Los Gaiteros de San Jacinto and Baracutanga
June 23, 2018
Los Gaiteros de San Jacinto, a traditional folkloric cumbia group from Colombia’s Caribbean region, has been active since 1940. Their music preserves the traditional rhythms and sounds that are the product of a mixture of Indigenous, Spanish, and Afro-Colombian heritage. Dating back at least to the time of Bolivar, gaitero music is played on two flutes (gaitas) and a maraca, both of Indigenous origin, and drums of African origin, through the descendants of the many African slaves who passed through the country’s Caribbean coast. The group’s founder, Antonio “Toño” Fernández, is credited with paving the way for modern cumbia’s enormous popularity throughout the Americas by being the first to successfully put words to gaitero music. The group is currently headed by four of the original members, who perform with a new generation of gaiteros. Thanks in large part to them, gaitero music has become one of the most influential traditional styles in Colombian popular music today.
Baracutanga, a New Mexico-based seven-piece band representing four different countries (Bolivia, Ecuador, Peru, and the U.S.), prides itself on arranging traditional South American rhythms in new and interesting ways, such as mixing huayño and cumbia with Middle Eastern darbuka, or Afro-Cuban batá and Afro-Peruvian festejo with Andean zampoñas, among other combinations. This kind of experimentation, blending ancestral traditions with a modern sensibility, results in an exciting, distinctive Latin flavor that is all its own. Lyrically and musically, Baracutanga proposes to build bridges between the south and north, finding common ground in creating songs that cross linguistic and cultural barriers and promoting cultural experiences that empower Latinos with a message of self-affirmation. Baracutanga will be celebrating the release of their latest single and video “Cuida Tus Espaldas.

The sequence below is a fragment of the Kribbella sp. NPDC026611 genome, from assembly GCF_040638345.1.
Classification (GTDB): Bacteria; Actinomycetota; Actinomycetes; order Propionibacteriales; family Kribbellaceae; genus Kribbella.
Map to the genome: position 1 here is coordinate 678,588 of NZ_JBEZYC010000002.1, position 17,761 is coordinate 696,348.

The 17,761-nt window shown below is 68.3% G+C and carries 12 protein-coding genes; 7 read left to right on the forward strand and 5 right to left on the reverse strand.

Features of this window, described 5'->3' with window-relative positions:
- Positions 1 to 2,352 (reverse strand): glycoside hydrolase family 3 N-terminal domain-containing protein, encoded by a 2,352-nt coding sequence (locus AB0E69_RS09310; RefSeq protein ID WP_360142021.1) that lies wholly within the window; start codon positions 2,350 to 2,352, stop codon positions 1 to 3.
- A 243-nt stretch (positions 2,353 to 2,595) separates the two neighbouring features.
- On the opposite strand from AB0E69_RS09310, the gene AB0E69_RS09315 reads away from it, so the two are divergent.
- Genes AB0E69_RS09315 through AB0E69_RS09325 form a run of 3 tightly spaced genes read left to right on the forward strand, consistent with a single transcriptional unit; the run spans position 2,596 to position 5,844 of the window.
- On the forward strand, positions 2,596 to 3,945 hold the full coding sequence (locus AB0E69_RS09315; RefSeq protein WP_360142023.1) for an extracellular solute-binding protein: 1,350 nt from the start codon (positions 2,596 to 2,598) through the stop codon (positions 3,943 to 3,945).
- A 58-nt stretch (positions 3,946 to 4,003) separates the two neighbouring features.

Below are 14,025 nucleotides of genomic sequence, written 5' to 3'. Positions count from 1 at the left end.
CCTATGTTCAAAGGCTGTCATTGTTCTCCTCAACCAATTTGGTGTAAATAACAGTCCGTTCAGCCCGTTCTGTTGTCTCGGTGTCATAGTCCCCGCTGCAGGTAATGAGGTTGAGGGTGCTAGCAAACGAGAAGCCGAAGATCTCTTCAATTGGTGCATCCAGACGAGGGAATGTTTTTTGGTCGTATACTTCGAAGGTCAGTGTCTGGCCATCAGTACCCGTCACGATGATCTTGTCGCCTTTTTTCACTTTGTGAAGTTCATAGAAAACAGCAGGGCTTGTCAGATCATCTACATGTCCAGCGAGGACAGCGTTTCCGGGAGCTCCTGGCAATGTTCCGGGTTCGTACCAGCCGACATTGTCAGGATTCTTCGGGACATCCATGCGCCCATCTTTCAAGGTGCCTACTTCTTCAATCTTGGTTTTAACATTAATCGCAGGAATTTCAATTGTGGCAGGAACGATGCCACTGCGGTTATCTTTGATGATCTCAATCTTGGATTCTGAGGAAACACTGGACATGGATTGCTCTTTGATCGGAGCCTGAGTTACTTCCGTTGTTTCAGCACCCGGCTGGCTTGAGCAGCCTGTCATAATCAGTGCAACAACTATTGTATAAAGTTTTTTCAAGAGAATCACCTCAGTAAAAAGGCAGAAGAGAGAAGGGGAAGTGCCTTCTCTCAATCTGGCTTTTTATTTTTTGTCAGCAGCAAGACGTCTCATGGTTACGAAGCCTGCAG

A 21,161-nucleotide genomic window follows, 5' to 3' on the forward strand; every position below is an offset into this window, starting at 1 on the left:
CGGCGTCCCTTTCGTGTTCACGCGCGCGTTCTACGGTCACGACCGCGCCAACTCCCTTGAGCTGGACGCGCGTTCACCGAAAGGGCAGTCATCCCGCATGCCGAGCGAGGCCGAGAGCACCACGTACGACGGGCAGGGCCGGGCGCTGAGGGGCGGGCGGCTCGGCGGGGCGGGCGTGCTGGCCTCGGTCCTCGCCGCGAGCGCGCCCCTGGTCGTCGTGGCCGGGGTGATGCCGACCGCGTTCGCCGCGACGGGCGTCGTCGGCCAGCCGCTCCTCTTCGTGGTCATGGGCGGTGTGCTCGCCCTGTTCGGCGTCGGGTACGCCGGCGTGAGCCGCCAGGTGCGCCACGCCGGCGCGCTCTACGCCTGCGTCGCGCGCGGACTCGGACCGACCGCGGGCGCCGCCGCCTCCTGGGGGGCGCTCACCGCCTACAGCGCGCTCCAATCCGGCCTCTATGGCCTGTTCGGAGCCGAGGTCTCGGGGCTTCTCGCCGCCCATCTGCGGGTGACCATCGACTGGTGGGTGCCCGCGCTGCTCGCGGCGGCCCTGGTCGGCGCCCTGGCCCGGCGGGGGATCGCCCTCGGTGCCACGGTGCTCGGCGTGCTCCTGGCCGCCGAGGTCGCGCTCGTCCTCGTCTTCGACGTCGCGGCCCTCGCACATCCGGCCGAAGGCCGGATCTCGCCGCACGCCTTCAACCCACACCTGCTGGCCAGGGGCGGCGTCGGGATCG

$22, $27 w/ $2 off for NHCC Members